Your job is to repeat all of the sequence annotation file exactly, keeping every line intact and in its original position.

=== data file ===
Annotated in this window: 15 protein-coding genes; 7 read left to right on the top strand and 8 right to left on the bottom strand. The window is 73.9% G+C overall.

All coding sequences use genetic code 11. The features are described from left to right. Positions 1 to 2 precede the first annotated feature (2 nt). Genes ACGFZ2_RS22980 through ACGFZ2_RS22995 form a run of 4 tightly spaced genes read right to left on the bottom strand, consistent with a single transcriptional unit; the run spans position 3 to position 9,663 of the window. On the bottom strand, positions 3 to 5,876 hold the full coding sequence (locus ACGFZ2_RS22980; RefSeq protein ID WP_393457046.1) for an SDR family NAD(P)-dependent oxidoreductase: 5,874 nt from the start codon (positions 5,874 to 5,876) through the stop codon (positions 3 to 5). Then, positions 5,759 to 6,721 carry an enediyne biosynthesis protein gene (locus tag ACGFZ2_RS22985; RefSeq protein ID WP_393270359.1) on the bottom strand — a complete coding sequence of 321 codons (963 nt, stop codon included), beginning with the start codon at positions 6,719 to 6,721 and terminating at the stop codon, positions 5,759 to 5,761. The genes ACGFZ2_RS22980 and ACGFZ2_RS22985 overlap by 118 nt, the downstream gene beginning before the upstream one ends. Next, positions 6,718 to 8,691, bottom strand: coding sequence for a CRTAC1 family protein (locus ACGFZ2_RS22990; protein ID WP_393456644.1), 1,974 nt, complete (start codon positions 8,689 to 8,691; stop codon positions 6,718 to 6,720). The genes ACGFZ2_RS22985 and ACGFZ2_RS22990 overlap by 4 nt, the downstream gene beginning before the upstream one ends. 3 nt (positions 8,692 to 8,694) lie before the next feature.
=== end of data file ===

Annotated in this window: 15 protein-coding genes; 7 read left to right on the top strand and 8 right to left on the bottom strand. The window is 73.9% G+C overall.

All coding sequences use genetic code 11. The features are described from left to right. Positions 1 to 2 precede the first annotated feature (2 nt). Genes ACGFZ2_RS22980 through ACGFZ2_RS22995 form a run of 4 tightly spaced genes read right to left on the bottom strand, consistent with a single transcriptional unit; the run spans position 3 to position 9,663 of the window. On the bottom strand, positions 3 to 5,876 hold the full coding sequence (locus ACGFZ2_RS22980; RefSeq protein ID WP_393457046.1) for an SDR family NAD(P)-dependent oxidoreductase: 5,874 nt from the start codon (positions 5,874 to 5,876) through the stop codon (positions 3 to 5). Then, positions 5,759 to 6,721 carry an enediyne biosynthesis protein gene (locus tag ACGFZ2_RS22985; RefSeq protein ID WP_393270359.1) on the bottom strand — a complete coding sequence of 321 codons (963 nt, stop codon included), beginning with the start codon at positions 6,719 to 6,721 and terminating at the stop codon, positions 5,759 to 5,761. The genes ACGFZ2_RS22980 and ACGFZ2_RS22985 overlap by 118 nt, the downstream gene beginning before the upstream one ends. Next, positions 6,718 to 8,691, bottom strand: coding sequence for a CRTAC1 family protein (locus ACGFZ2_RS22990; protein ID WP_393456644.1), 1,974 nt, complete (start codon positions 8,689 to 8,691; stop codon positions 6,718 to 6,720). The genes ACGFZ2_RS22985 and ACGFZ2_RS22990 overlap by 4 nt, the downstream gene beginning before the upstream one ends. 3 nt (positions 8,692 to 8,694) lie before the next feature.